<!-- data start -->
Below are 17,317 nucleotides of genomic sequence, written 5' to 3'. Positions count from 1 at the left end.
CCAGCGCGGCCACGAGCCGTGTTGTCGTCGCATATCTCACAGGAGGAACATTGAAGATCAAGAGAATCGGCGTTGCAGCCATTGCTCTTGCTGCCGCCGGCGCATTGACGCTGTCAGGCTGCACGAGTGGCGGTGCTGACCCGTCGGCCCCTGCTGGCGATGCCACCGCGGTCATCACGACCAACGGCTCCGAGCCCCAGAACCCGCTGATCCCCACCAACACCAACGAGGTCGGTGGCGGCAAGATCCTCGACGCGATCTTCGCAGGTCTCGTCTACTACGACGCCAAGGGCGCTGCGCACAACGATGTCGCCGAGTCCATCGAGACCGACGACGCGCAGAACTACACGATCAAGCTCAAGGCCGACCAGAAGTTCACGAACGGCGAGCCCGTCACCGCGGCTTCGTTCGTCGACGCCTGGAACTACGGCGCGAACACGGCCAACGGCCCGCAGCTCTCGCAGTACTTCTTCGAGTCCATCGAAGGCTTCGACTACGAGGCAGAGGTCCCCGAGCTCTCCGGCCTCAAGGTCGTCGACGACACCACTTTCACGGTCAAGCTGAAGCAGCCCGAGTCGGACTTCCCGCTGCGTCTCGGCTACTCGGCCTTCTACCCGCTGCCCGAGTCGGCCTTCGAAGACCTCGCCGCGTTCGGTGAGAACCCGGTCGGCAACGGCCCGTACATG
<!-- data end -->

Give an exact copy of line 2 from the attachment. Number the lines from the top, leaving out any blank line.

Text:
CCAGCGCGGCCACGAGCCGTGTTGTCGTCGCATATCTCACAGGAGGAACATTGAAGATCAAGAGAATCGGCGTTGCAGCCATTGCTCTTGCTGCCGCCGGCGCATTGACGCTGTCAGGCTGCACGAGTGGCGGTGCTGACCCGTCGGCCCCTGCTGGCGATGCCACCGCGGTCATCACGACCAACGGCTCCGAGCCCCAGAACCCGCTGATCCCCACCAACACCAACGAGGTCGGTGGCGGCAAGATCCTCGACGCGATCTTCGCAGGTCTCGTCTACTACGACGCCAAGGGCGCTGCGCACAACGATGTCGCCGAGTCCATCGAGACCGACGACGCGCAGAACTACACGATCAAGCTCAAGGCCGACCAGAAGTTCACGAACGGCGAGCCCGTCACCGCGGCTTCGTTCGTCGACGCCTGGAACTACGGCGCGAACACGGCCAACGGCCCGCAGCTCTCGCAGTACTTCTTCGAGTCCATCGAAGGCTTCGACTACGAGGCAGAGGTCCCCGAGCTCTCCGGCCTCAAGGTCGTCGACGACACCACTTTCACGGTCAAGCTGAAGCAGCCCGAGTCGGACTTCCCGCTGCGTCTCGGCTACTCGGCCTTCTACCCGCTGCCCGAGTCGGCCTTCGAAGACCTCGCCGCGTTCGGTGAGAACCCGGTCGGCAACGGCCCGTACATG